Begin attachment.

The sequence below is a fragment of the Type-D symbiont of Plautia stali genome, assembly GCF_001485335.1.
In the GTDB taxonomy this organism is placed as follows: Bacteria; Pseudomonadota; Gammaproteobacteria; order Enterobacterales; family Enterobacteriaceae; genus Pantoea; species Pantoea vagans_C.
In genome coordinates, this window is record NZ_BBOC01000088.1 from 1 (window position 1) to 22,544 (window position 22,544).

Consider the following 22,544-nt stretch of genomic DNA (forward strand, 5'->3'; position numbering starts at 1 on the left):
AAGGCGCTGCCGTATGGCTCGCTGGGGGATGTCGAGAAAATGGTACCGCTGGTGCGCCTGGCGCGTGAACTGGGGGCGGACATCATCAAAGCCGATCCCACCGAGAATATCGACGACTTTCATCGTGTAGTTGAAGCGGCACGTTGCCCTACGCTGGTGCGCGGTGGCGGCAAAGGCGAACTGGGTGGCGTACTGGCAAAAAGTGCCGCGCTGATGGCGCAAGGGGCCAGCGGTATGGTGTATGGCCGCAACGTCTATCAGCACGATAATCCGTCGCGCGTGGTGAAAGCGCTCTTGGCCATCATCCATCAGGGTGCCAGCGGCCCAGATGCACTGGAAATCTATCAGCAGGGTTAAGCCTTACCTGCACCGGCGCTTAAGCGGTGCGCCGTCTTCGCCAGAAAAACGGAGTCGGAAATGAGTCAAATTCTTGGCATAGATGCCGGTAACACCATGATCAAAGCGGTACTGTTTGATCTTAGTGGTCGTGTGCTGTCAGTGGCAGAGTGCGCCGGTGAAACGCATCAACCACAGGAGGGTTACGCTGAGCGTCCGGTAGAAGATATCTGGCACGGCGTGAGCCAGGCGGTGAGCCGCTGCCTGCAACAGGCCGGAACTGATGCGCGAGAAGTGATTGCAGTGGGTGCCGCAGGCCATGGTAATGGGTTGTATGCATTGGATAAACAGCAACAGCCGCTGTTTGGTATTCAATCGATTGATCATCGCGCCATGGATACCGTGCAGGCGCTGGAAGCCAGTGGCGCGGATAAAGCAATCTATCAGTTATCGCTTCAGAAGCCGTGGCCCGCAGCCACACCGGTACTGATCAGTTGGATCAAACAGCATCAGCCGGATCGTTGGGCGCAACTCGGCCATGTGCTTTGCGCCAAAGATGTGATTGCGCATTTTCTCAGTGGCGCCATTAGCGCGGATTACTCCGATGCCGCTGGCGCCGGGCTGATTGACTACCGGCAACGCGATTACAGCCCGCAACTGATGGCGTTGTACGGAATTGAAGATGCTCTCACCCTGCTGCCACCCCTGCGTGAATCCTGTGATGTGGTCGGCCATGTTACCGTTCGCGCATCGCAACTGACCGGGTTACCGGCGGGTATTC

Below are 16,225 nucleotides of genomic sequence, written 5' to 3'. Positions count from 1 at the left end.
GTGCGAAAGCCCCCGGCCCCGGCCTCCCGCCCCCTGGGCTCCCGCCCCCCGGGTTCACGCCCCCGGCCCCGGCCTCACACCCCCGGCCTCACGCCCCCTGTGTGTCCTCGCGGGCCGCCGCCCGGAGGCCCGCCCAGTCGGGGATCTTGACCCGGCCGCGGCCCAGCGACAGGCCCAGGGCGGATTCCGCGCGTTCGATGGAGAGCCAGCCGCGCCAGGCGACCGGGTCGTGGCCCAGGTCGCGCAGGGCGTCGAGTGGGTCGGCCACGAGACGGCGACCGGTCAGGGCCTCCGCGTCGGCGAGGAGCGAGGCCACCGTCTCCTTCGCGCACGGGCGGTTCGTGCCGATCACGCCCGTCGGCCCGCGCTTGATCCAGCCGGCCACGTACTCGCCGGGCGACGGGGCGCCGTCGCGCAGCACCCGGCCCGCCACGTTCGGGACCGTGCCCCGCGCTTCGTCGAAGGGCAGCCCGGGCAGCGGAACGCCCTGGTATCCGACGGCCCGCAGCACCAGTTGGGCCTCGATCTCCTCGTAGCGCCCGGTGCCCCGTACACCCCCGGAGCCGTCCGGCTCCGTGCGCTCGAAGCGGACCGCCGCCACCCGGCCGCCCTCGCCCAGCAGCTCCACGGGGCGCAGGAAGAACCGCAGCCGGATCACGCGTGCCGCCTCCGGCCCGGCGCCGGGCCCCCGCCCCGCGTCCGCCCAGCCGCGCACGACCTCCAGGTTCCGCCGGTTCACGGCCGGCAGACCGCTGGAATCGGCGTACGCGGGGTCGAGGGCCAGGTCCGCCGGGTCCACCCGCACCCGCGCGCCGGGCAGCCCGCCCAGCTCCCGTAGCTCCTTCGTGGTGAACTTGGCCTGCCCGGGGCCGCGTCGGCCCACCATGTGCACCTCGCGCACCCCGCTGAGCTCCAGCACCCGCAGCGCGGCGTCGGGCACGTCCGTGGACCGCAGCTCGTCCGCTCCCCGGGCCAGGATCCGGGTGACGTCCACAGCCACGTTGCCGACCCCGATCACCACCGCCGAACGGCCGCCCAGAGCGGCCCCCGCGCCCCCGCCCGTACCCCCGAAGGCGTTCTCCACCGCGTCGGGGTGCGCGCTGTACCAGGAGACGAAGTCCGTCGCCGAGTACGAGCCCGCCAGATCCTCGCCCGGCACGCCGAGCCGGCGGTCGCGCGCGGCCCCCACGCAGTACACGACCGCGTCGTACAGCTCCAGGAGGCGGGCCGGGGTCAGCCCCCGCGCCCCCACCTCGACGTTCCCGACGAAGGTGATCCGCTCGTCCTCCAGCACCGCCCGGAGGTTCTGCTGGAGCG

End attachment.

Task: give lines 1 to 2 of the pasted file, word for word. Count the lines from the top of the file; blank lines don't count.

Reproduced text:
The sequence below is a fragment of the Type-D symbiont of Plautia stali genome, assembly GCF_001485335.1.
In the GTDB taxonomy this organism is placed as follows: Bacteria; Pseudomonadota; Gammaproteobacteria; order Enterobacterales; family Enterobacteriaceae; genus Pantoea; species Pantoea vagans_C.